For the country's dishonest amoral businessmen, national elections have become another source of earning a few millions; both the major political parties remain hostage to these corrupt persons who buy the BNP or AL's ticket at a price as high as 5-10 crores taka. Though in paper they both claim to profess democracy and transparency, the BNP and AL have remained a bastion of undemocratic behaviour. It is no less than tragic that 17 years after the two leaders (Khaleda Zia and Sheikh Hasina) who had led a mass upsurge against military ruler Ershad's vile regime have themselves remained symbols of dictatorship in their own parties. There exists not a shred of internal democracy in the BNP, where party leader Khaleda Zia holds absolute power. The AL, on the other hand, regularly holds councils, and follows what the party-members call democracy, but from electing (choosing) presidium members to party general secretary, Sheikh Hasina’s wishes are command to party councillors. When it comes to party leadership both the parties have dictators as the party chief. How the parties fund themselves is a mystery. Whenever both the leaders are asked about the funding of their parties they name ghost benefactors who prefer to remain anonymous. Some of these ghost benefactors run an underground economy, and remain virtually untouched by the law in exchange of the loyalty that they show in the amount of cash given as donations to the BNP and AL. It is not at all surprising that though both the BNP and AL have been vocal about each other’s demonic rule, neither the BNP nor the AL has done anything substantial to try the other parties' leaders for corruption when each one of them was in power.
What is to be Done?
For a start both the major parties must set their own houses in order. Lack of democracy in the BNP and AL is one of the major reasons for the stalemate that has made the State of Emergency a necessity. Now that politcal activities of every kind have been suspended top leadership of both the parties should sit together to decide ways to reform themselves. Both the parties, especially the AL have played historic roles in our glorious past, now it is high time that the party leadership stands up to the occasion to pave the way for new dynamic leadership. The BNP and AL's future lies in reform, only time can tell if these parties will be able to rise up to the challenge that the new Bangladesh has thrown at them. The government, on the other hand, should probe into the funding of all the major political parties and their front organisations. No one-- not even the party chiefs- should be considered above the reach of law. All the previous cases of grafts against the politicians and bureaucrats should be reinvestigated; it is not understandable why the former prime minister cannot be charged with corruption when her office has given away corrugated tin sheets meant for the victims of natural disaster to the members of certain political parties. A major overhaul of the civil administration should be done immediately. Keeping the corrupt and partisan bureaucracy intact the recent government drive cannot establish a political environment free from corruption and nepotism. Along with its drive on corruption, the government has to focus on the building of democratic institutions, some of which have been rendered invalid by the last governments. Politics based on religion and hate preaching should be banned; a timid step towards this giant long march can start with restricting groups that in their constitution profess hate preaching. At the same time issues integral to the rise of fanaticism such as poverty and economic exploitation must be addressed to nip the zealots in the bud. Electoral laws need to be scrutinised to make sure no loan defaulters or corrupt politicians can compete for a seat in the legislature. Political party funding must be tightly monitored, and the Election Commission (EC) has to be given more power and necessary legal framework has to be built to empower the EC. This is a constitutionally mandated government, and its members, as its chief has already mentioned, must put more emphasis on building insttutions than going on one-time drives to nab the corrupt. While the corrupt must be brought before the law, a continuous and relentless process that it is, a healthy political and social environment has to be created where goodness and honesty is encouraged. All this cannot be done in a day, neither can the election be held in three months, as both the parties have so conspicuously demanded last month. Instead of going for a Voter Identity Card that will be used only once in five-years, it is time we think of a National Identity card which should be used from birth registration to the issuance of passports. The government’s recent drive to clean the street of encroachers is a commendable step but its decision to rehabilitate the hawkers into the so-called holiday markets has not picked up so far. The Agargaon Maat, which is now used only once a year during Dhaka International Trade Fair, can be allocated to genuine hawkers who can set up a Night Bazaar. The rights to housing and jobs are fundamental rights of the citizens of the republic, and denying them of these will be a gross violation of people’s basic human rights. Even after the arrest of Tarique Rahman and a crackdown on his infamous syndicate the prices of essentials like vegetable, baby food and cooking oil have not come down; putting the blame on the unseen forces of market capitalism (the way an adviser has lately put it) is not going to help Fakhruddin and Co to help win the hearts and minds of the toiling masses. Open Market Sale (OMS), in this case, is an option but the government under the OMS cannot sell perishable commodities like onion and aubergine. To solve our day-to-day problems, the government, however, has taken an array of steps--office and businesses are told to pull down their shutters after seven o’clock and the government, after many hiccups, has finally decided to import electricity from Bhutan. But decisions that will effect national interest like giving transit to India should be left to any future elected government; if the issue needs to be handled immediately, the government can call a plebiscite, where along with transit, the government can ask for the people’s mandate to run the government for two or three more years, if the situation demands so. Some advisers are complaining that the work they have on hand are too much for only 10 advisers to handle; and as the Constitution does not allow the membership of the advisory council to cross the 10 member threshold, a “national unity government” can be formed that will incorporate honest time-tested politicians, members of the civil society, former bureaucrats and military officials to run the government smoothly. Bangladesh's experience with past military governments, however, has not been a pleasant one; after Bangabandhu Sheikh Mujibur Rahman was murdered by some disgruntled members of the army in a bloody coup, the country has experienced military dictatorship of different colours and creeds.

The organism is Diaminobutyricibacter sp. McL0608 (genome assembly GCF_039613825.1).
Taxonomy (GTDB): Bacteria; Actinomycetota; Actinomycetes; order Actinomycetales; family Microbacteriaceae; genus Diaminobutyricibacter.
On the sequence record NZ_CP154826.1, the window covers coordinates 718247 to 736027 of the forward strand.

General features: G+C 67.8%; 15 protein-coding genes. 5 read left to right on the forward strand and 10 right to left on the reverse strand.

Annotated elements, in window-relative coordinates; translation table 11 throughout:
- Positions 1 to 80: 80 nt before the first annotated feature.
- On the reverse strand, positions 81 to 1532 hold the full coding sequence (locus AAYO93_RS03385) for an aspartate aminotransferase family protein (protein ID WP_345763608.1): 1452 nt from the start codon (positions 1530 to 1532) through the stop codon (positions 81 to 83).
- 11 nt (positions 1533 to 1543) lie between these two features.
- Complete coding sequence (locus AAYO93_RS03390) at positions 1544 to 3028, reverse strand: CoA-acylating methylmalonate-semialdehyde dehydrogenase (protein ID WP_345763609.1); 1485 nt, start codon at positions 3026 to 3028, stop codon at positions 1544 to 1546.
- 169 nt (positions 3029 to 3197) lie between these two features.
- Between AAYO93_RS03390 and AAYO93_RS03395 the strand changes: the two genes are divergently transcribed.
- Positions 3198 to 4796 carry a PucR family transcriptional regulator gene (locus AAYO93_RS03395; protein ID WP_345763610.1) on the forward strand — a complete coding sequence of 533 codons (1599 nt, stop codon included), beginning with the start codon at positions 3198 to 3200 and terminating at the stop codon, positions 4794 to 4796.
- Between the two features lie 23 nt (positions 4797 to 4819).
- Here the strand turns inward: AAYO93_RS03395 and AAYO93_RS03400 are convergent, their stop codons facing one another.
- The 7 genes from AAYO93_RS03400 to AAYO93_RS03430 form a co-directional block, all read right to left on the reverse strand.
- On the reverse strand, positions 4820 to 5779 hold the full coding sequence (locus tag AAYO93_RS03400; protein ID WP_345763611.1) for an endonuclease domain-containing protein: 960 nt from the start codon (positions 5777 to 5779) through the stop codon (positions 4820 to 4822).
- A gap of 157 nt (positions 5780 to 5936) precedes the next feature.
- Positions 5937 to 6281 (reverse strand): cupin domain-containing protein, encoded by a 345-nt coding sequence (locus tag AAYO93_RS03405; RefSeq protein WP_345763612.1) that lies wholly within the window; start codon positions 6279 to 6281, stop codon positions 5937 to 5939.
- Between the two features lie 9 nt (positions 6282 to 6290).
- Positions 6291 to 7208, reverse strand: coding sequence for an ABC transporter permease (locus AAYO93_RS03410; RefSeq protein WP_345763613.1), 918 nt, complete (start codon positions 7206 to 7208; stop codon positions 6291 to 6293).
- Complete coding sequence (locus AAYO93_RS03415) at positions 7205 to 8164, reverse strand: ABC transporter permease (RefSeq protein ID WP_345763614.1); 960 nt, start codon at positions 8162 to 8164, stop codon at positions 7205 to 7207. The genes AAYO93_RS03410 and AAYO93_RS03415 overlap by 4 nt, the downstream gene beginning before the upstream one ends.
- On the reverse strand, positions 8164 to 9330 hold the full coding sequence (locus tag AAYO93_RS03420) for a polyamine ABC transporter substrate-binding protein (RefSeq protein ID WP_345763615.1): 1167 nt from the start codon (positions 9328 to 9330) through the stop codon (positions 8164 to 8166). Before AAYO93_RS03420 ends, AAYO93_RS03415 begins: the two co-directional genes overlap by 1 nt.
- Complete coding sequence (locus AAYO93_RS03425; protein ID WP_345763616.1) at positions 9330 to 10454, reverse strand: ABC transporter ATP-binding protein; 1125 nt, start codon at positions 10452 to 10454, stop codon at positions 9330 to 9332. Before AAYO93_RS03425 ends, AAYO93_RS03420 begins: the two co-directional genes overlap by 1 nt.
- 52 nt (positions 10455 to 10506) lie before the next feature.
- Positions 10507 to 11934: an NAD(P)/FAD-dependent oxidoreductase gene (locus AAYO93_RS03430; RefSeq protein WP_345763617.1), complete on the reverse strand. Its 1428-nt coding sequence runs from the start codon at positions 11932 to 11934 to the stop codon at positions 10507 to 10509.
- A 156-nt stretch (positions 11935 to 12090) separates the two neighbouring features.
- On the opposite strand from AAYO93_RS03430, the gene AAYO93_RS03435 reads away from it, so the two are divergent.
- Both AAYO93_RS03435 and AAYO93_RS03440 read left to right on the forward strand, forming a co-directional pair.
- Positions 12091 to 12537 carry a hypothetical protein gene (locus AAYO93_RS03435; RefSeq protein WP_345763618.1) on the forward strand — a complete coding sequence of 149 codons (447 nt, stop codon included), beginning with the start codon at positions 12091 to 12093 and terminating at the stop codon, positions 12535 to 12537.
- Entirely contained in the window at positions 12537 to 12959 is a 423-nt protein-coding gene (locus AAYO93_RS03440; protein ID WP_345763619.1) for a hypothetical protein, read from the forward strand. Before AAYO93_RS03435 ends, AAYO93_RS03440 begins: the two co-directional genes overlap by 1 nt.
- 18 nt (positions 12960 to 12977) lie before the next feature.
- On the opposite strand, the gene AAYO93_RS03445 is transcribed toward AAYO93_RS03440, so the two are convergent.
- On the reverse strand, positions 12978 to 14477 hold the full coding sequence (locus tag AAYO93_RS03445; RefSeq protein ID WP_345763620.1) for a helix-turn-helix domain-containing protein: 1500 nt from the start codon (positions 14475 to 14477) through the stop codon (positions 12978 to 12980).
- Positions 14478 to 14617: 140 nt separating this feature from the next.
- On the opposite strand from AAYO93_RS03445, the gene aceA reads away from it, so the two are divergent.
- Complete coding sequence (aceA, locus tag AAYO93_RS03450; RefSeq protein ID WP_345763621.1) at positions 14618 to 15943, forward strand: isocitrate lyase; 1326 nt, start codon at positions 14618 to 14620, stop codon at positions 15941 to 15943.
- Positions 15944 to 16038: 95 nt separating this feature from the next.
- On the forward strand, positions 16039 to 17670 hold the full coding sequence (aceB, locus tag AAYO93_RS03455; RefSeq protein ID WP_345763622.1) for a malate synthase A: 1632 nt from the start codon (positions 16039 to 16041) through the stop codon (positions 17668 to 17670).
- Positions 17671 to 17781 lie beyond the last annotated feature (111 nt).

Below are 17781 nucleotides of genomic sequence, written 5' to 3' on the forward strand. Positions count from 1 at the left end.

There was a time when ordinary citizens dreaded to wake up to find someone in olive showing up on television to declare the seizure of power by his forces. The country’s last military despot Gen HM Ershad is a case in point: this vile person once launched a self-styled Jihad against corruption and once the front pages of different newspapers adorned Ershad’s photographs where the would-be tyrant was seen riding a bicycle (He wanted to save the government fuel). But history has taught us that morning does not necessarily show the day. After his grip on power became tight, Ershad, following Gen Zia's footsteps formed his own party; he did everything Zia had done: Ershad held a farce of a plebiscite where he got over 70 per cent of the total votes cast (Zia four years ago held his own plebiscite where he gave himself over 90 per cent); Ershad gave a 19 point proposal to solve all the problems the country had been facing (Zia, his predecessor, had an 18-point proposal to offer). But these are stories of the past. Since then our army has matured a lot and has shown respect for democracy.
So far the Emergency has worked well. The drive against corruption would not have gone as far as it did without the backing of the army. The mis-governance, the abuse of power and the nepotism that appeared to become the order of the day have been curbed dramatically. For this we all have to give credit of the army backed present government.
However, we have to end with a word of caution. Power corrupts and absolute power corrupt absolutely. It has proven to be true in the past. There is no reason why it should not prove true in the future. Therefore we must guard against this happening and do so right now. The State of Emergency that the government has imposed cannot be a permanent solution and is not healthy for the country's democratic polity either. Restoration of democracy is the ultimate answer, and the sooner this government comes up with a roadmap for democracy the better.
Published in the Star Weekend Magazine on March 16, email@example.com